RealTime IT News

Don't Dispel Regulatory Woes for AOL, Time Warner

While analysts generally expect smooth sailing during regulatory clearances for Monday's $182 billion merger between America Online Inc. and Time Warner Inc., several hurdles must be climbed before the deal's done.

America Online (AOL) has never focused on building an Internet infrastructure. The company outsources its connectivity to MCI WorldCom Inc. As a result of being a non-facility based ISP, Steve Case, AOL chairman, said he does not expect any regulatory hurdles to the deal.

"The only real concern people might have is on the issue of open access," Case said. He added that both AOL and Time Warner would be committed to the principle of choice and would open their cable network to competing Internet service providers.

But potential regulatory obstructions to completing the proposed merger will not be revealed until the two companies file with the federal agencies. The Hart-Scott-Rodino Antitrust Improvement Act requires the merger come under federal antitrust review.

Both the U.S. Department of Justice and the Federal Trade Commission could be a part of the congressional merger review. The Federal Communications Commission will most likely testify at the hearings and weigh in with its own separate review of the deal.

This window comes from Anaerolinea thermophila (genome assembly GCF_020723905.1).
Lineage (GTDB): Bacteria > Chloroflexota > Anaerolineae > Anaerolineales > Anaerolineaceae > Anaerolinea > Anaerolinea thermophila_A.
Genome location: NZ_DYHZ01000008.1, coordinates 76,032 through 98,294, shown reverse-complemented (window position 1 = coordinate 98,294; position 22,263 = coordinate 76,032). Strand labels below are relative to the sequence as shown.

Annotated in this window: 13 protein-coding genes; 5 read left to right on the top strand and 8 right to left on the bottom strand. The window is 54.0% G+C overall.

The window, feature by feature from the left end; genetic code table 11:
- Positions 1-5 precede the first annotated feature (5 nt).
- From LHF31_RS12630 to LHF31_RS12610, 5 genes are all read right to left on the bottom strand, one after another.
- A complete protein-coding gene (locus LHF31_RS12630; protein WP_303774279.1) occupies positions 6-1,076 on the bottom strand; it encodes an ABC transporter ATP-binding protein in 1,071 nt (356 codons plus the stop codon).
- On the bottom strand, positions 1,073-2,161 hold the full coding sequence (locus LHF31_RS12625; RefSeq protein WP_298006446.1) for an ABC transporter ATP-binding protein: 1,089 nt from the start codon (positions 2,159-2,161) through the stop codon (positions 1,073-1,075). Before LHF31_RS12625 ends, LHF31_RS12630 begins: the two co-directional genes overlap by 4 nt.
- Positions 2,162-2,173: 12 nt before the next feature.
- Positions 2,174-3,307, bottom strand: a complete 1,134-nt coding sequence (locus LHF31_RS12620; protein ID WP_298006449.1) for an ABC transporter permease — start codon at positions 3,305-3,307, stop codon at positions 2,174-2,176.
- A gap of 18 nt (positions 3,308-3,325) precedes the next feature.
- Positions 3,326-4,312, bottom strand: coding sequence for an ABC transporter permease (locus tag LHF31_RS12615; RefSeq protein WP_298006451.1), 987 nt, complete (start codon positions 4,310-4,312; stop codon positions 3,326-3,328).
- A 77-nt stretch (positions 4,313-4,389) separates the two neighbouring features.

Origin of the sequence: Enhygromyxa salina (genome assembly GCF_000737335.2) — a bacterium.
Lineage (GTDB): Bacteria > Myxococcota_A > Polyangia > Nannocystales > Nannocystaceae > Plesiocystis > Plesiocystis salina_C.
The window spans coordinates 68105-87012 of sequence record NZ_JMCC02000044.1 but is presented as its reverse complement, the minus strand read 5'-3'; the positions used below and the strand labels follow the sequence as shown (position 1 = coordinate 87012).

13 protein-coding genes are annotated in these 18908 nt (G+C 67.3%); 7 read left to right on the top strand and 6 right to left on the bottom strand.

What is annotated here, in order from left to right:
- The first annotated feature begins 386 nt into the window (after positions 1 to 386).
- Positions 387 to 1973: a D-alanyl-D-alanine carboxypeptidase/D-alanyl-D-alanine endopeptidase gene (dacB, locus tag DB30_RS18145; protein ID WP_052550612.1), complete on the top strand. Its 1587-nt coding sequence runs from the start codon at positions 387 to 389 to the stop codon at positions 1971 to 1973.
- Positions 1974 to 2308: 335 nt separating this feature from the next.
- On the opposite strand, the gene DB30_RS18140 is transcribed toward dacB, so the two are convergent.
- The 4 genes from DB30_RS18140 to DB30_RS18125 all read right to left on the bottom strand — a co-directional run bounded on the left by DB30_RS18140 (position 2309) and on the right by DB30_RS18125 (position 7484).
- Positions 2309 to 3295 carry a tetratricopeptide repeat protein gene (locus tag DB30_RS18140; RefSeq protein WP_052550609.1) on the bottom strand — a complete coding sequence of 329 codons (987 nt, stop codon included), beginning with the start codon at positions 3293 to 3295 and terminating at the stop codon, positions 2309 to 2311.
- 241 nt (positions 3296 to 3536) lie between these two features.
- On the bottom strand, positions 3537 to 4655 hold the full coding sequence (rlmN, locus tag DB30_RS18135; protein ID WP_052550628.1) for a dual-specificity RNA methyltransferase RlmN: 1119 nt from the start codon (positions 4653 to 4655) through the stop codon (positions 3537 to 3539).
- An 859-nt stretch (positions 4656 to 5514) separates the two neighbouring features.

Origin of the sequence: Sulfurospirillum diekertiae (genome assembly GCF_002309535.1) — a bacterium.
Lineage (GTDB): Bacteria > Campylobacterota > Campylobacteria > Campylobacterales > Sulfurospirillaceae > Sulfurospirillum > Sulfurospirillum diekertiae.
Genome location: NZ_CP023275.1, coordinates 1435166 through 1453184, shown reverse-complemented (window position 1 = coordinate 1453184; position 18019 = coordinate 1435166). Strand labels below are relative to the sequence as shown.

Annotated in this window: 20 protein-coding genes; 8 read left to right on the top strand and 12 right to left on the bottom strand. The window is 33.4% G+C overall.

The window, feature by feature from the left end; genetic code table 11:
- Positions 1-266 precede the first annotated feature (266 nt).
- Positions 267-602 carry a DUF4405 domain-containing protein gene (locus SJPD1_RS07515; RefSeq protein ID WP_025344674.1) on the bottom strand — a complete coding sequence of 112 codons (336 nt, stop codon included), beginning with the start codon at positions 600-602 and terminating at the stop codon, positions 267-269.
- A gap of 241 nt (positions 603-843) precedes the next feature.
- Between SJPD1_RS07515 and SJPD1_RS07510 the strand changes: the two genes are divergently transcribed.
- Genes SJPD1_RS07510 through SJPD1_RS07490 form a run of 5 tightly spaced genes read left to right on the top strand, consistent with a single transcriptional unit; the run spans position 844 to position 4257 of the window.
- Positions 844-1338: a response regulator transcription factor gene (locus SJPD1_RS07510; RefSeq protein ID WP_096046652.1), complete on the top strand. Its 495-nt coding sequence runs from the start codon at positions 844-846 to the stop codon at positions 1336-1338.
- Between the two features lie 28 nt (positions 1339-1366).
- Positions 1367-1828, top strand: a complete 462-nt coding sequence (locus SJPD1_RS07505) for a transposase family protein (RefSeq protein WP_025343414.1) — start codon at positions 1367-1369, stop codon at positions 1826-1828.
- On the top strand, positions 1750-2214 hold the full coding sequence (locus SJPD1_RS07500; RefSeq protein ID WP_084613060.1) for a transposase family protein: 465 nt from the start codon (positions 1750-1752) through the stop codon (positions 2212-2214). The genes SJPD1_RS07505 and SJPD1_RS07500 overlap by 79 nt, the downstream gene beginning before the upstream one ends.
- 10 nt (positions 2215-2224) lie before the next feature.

Bill Whyman, Legg Mason Precursor Group analyst, said open access is not the only regulatory issue that the AOL-Time Warner deal could face. According to Whyman, the merger will be reviewed by many different regulatory agencies before the two companies can cement the deal.

"AOL and Time Warner will be asked a lot of questions by the federal regulators at the FCC and the DOJ concerning anti-trust issues," Whyman said. "Then the merged company would also have to obtain the approval of the cable franchise license transfers at a local level of authority. One area that may be messy for AOL is what to do with Road Runner."

Whyman said that before federal regulators determine whether AOL would need to divest itself of Road Runner they have to determine what market the cable Internet access provider serves.

"Is Road Runner cable service one part of the broadband market, or is broadband just a segment of the larger Internet access industry," Whyman asked. "If Road Runner is simply Internet access, then there is plenty of competition for AOL and there would be no need to divest."

He said regulators at all levels are struggling with traditional horizontal marketplace thinking because the existing rules don't seem to apply to our changing world of converging technologies among vertical industries.

"The AOL-Time Warner deal is just beginning to take issue with regulatory shortcomings over tech issues. This is a merger is a harbinger of how existing rules do not apply to converging technologies.

"If you look at these huge conglomerates as a whole, there may be antitrust ramifications, but if you look at them as an amalgamation of tiny bits of different services, then the companies operate in a highly competitive market."

Comparatively, the FCC has viewed the merger of MCI WorldCom (WCOM) and Sprint Corp. as a bad deal because both companies own substantial Internet backbones and the regulators fear combining the nation's second- and third-largest long-distance providers.

Whyman said the federal rationale is looking at the MCI-Sprint